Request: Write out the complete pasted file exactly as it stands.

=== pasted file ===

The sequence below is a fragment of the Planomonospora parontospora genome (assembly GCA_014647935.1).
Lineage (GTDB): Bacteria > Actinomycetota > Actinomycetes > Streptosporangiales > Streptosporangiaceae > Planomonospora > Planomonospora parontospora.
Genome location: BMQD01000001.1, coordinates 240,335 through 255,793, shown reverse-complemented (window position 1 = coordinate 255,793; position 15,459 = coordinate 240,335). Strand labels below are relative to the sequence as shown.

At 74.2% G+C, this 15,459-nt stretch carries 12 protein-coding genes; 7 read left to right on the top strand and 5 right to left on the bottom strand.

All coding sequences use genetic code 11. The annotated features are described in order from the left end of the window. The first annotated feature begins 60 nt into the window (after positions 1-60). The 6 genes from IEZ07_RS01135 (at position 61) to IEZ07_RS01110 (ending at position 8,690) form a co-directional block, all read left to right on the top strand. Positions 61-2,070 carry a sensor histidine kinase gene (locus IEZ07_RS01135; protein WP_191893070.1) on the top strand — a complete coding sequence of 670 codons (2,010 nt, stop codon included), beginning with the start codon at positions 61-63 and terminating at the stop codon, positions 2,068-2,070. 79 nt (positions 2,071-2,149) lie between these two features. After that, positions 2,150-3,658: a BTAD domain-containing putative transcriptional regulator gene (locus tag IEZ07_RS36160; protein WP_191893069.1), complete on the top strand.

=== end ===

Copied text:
The sequence below is a fragment of the Planomonospora parontospora genome (assembly GCA_014647935.1).
Lineage (GTDB): Bacteria > Actinomycetota > Actinomycetes > Streptosporangiales > Streptosporangiaceae > Planomonospora > Planomonospora parontospora.
Genome location: BMQD01000001.1, coordinates 240,335 through 255,793, shown reverse-complemented (window position 1 = coordinate 255,793; position 15,459 = coordinate 240,335). Strand labels below are relative to the sequence as shown.

At 74.2% G+C, this 15,459-nt stretch carries 12 protein-coding genes; 7 read left to right on the top strand and 5 right to left on the bottom strand.

All coding sequences use genetic code 11. The annotated features are described in order from the left end of the window. The first annotated feature begins 60 nt into the window (after positions 1-60). The 6 genes from IEZ07_RS01135 (at position 61) to IEZ07_RS01110 (ending at position 8,690) form a co-directional block, all read left to right on the top strand. Positions 61-2,070 carry a sensor histidine kinase gene (locus IEZ07_RS01135; protein WP_191893070.1) on the top strand — a complete coding sequence of 670 codons (2,010 nt, stop codon included), beginning with the start codon at positions 61-63 and terminating at the stop codon, positions 2,068-2,070. 79 nt (positions 2,071-2,149) lie between these two features. After that, positions 2,150-3,658: a BTAD domain-containing putative transcriptional regulator gene (locus tag IEZ07_RS36160; protein WP_191893069.1), complete on the top strand.